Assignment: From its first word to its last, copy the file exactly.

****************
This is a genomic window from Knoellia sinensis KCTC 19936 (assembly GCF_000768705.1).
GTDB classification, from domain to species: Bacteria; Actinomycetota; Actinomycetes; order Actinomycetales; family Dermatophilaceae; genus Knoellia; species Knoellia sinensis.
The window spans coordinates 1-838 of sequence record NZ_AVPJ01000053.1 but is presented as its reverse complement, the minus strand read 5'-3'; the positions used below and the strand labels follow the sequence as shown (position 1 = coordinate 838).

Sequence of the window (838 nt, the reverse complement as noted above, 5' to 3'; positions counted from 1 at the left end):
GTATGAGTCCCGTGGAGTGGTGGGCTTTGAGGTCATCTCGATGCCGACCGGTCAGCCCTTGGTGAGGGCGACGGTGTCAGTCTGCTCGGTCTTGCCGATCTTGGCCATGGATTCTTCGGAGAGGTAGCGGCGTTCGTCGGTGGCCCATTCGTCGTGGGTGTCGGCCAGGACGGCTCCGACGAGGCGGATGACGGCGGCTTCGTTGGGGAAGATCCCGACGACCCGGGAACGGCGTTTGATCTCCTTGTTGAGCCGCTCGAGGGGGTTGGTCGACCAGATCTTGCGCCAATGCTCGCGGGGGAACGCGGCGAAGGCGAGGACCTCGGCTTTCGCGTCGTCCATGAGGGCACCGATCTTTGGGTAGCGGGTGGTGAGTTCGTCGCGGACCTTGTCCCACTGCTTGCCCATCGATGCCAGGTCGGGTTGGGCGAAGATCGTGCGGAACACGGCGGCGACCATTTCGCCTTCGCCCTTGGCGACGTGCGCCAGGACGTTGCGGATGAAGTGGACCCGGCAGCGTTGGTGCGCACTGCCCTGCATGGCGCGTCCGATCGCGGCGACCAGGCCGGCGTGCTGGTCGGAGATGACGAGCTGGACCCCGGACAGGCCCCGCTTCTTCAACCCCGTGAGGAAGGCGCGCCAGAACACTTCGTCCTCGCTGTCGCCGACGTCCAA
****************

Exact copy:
This is a genomic window from Knoellia sinensis KCTC 19936 (assembly GCF_000768705.1).
GTDB classification, from domain to species: Bacteria; Actinomycetota; Actinomycetes; order Actinomycetales; family Dermatophilaceae; genus Knoellia; species Knoellia sinensis.
The window spans coordinates 1-838 of sequence record NZ_AVPJ01000053.1 but is presented as its reverse complement, the minus strand read 5'-3'; the positions used below and the strand labels follow the sequence as shown (position 1 = coordinate 838).

Sequence of the window (838 nt, the reverse complement as noted above, 5' to 3'; positions counted from 1 at the left end):
GTATGAGTCCCGTGGAGTGGTGGGCTTTGAGGTCATCTCGATGCCGACCGGTCAGCCCTTGGTGAGGGCGACGGTGTCAGTCTGCTCGGTCTTGCCGATCTTGGCCATGGATTCTTCGGAGAGGTAGCGGCGTTCGTCGGTGGCCCATTCGTCGTGGGTGTCGGCCAGGACGGCTCCGACGAGGCGGATGACGGCGGCTTCGTTGGGGAAGATCCCGACGACCCGGGAACGGCGTTTGATCTCCTTGTTGAGCCGCTCGAGGGGGTTGGTCGACCAGATCTTGCGCCAATGCTCGCGGGGGAACGCGGCGAAGGCGAGGACCTCGGCTTTCGCGTCGTCCATGAGGGCACCGATCTTTGGGTAGCGGGTGGTGAGTTCGTCGCGGACCTTGTCCCACTGCTTGCCCATCGATGCCAGGTCGGGTTGGGCGAAGATCGTGCGGAACACGGCGGCGACCATTTCGCCTTCGCCCTTGGCGACGTGCGCCAGGACGTTGCGGATGAAGTGGACCCGGCAGCGTTGGTGCGCACTGCCCTGCATGGCGCGTCCGATCGCGGCGACCAGGCCGGCGTGCTGGTCGGAGATGACGAGCTGGACCCCGGACAGGCCCCGCTTCTTCAACCCCGTGAGGAAGGCGCGCCAGAACACTTCGTCCTCGCTGTCGCCGACGTCCAA